Everyone experiences stress at some point in their lives, whether it’s because of a hectic day at work, an argument with a partner, or simply because you’re stuck in a traffic jam when running late, but stress can become more of a long-term issue in some people’s lives, as they struggle to navigate the challenges life throws at them.

There’s no medical definition of stress, but it can be described as the feeling of being overwhelmed and unable to cope with mental or emotional pressure. Stress is our body’s biological mechanism when it senses we’re in danger. That danger, unfortunately, can be everyday struggles that we can’t avoid, having too much to do by a certain deadline, feeling pressure to do something well, and lacking control over something are all sources of stress for many people.

Stress can cause us to have mental health problems and make existing problems worse, for example it may lead to anxiety or depression. Mental health problems can also lead to stress, creating what may feel like a vicious circle.


These are some of the common signs, symptoms, and effects of stress:

Emotionally, you might feel:

  • aggressive, angry, resentful, or irritable
  • anxious, nervous, or afraid
  • like your thoughts are racing
  • overburdened with responsibility or tasks
  • impatient or constantly in a hurry
  • a sense of dread or impending doom
  • lonely and isolated
  • unable to enjoy yourself
  • uninterested in life’s pleasures
  • lacking in a sense of humour
  • like running away
  • worried about the consequences of feeling this way
  • suicidal

Physically, you might have:

  • headaches
  • constant fatigue and tiredness
  • blurred vision
  • shallow breathing or hyperventilating
  • panic attacks
  • muscle tension
  • grinding your teeth or clenching your jaw
  • indigestion or heartburn
  • nausea, constipation. or diarrhoea
  • dizziness or fainting spells
  • problems sleeping or nightmares
  • loss of sex drive or enjoyment in sex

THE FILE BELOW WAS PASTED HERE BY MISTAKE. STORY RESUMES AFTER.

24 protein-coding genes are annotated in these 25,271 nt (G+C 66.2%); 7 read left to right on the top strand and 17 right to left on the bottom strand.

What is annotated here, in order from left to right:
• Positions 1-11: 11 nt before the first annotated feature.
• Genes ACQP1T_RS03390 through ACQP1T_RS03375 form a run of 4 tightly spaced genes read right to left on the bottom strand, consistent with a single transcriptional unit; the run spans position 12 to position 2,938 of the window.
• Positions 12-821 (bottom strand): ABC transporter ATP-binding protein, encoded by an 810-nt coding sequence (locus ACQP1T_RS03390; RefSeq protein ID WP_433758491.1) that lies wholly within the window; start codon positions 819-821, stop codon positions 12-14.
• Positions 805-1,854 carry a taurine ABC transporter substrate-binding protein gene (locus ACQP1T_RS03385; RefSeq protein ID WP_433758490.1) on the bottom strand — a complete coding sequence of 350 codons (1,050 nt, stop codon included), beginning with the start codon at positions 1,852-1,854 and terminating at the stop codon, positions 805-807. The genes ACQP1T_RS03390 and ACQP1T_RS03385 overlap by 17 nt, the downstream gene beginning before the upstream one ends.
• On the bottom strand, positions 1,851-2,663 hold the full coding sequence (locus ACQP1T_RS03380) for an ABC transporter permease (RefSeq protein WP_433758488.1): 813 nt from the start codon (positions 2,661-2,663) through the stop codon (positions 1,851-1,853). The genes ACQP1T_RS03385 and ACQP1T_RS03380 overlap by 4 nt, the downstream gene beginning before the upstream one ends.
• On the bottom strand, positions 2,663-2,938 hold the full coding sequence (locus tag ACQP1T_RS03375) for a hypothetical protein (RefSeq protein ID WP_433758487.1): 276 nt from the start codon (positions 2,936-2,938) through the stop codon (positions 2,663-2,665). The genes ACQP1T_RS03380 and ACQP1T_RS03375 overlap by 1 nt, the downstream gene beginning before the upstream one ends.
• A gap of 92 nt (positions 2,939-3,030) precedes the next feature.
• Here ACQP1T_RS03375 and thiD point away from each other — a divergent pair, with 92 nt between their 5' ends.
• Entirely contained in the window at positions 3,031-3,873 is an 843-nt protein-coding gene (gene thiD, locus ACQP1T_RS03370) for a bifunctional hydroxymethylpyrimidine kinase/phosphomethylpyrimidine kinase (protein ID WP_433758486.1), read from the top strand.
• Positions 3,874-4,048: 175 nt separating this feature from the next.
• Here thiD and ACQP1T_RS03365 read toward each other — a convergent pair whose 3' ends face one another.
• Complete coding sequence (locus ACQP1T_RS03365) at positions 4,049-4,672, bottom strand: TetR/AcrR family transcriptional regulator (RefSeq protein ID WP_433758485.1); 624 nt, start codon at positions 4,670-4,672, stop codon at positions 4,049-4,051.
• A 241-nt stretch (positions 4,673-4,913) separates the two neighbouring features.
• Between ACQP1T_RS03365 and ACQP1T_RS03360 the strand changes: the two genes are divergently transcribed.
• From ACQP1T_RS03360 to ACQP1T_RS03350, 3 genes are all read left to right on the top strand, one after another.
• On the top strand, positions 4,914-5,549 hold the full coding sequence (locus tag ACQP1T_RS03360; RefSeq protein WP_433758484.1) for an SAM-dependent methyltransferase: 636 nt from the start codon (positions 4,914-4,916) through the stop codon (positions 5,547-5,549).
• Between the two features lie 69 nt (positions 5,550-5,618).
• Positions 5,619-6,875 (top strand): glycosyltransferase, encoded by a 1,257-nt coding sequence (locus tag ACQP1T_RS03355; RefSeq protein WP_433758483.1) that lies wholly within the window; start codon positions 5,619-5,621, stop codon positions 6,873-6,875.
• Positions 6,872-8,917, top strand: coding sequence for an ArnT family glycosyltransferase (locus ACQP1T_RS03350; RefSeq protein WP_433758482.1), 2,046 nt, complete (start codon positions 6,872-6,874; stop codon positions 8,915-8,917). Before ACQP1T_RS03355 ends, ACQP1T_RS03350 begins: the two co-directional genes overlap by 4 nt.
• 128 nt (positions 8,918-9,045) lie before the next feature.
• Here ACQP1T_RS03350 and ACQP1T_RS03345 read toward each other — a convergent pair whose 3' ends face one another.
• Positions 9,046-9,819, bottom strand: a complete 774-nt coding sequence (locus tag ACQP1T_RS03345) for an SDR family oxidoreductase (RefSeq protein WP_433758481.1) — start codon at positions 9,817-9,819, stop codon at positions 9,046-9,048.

• chest pains
  • high blood pressure

And all this could make you more likely to:

  • struggle to concentrate or make decisions
  • worry constantly
  • become tearful or start crying
  • snap at people more easily than normal
  • eat too much or not enough
  • avoid the things that make you feel stressed
  • struggle to sit still, relax or feel tranquil
  • become short-tempered with people
  • pick at your skin or bite your nails
  • smoke or drink alcohol more than usual


These are some of the common causes of stress:

  • Being under pressure
  • a feeling of having no control over the outcome of a situation
  • taking on too much responsibility
  • a lack / loss of work
  • changes in your life state (end of a relationship, starting a new job, etc)
  • financial problems
  • having difficulty with other people
  • uncertainty
  • health issues
  • not having enough time to complete tasks


There are steps that you can take to help with your stress including:

  • identify your triggers, work out what causes you stress and think about what you can do to anticipate problems
  • make lists of things you need to do and prioritise the most urgent
  • try not to take on too much at once and don’t be afraid to ask for help
  • accept that there are things in life that cause us stress and try not to worry about them too much, concentrate on what you can change
  • make lifestyle changes to help cope with stress such as relaxation techniques, develop hobbies that take your mind off the stresses of daily life
  • find balance in your life so that you do schedule time for self-care
  • look after your physical health so that you get enough sleep, physical activity can help relieve stress and eat healthily
  • talk to people about what causes you to stress such as a trained Counsellor, friends and family, etc

If you would like to speak with us about your stress, please get in touch via our CONTACT US page or by email at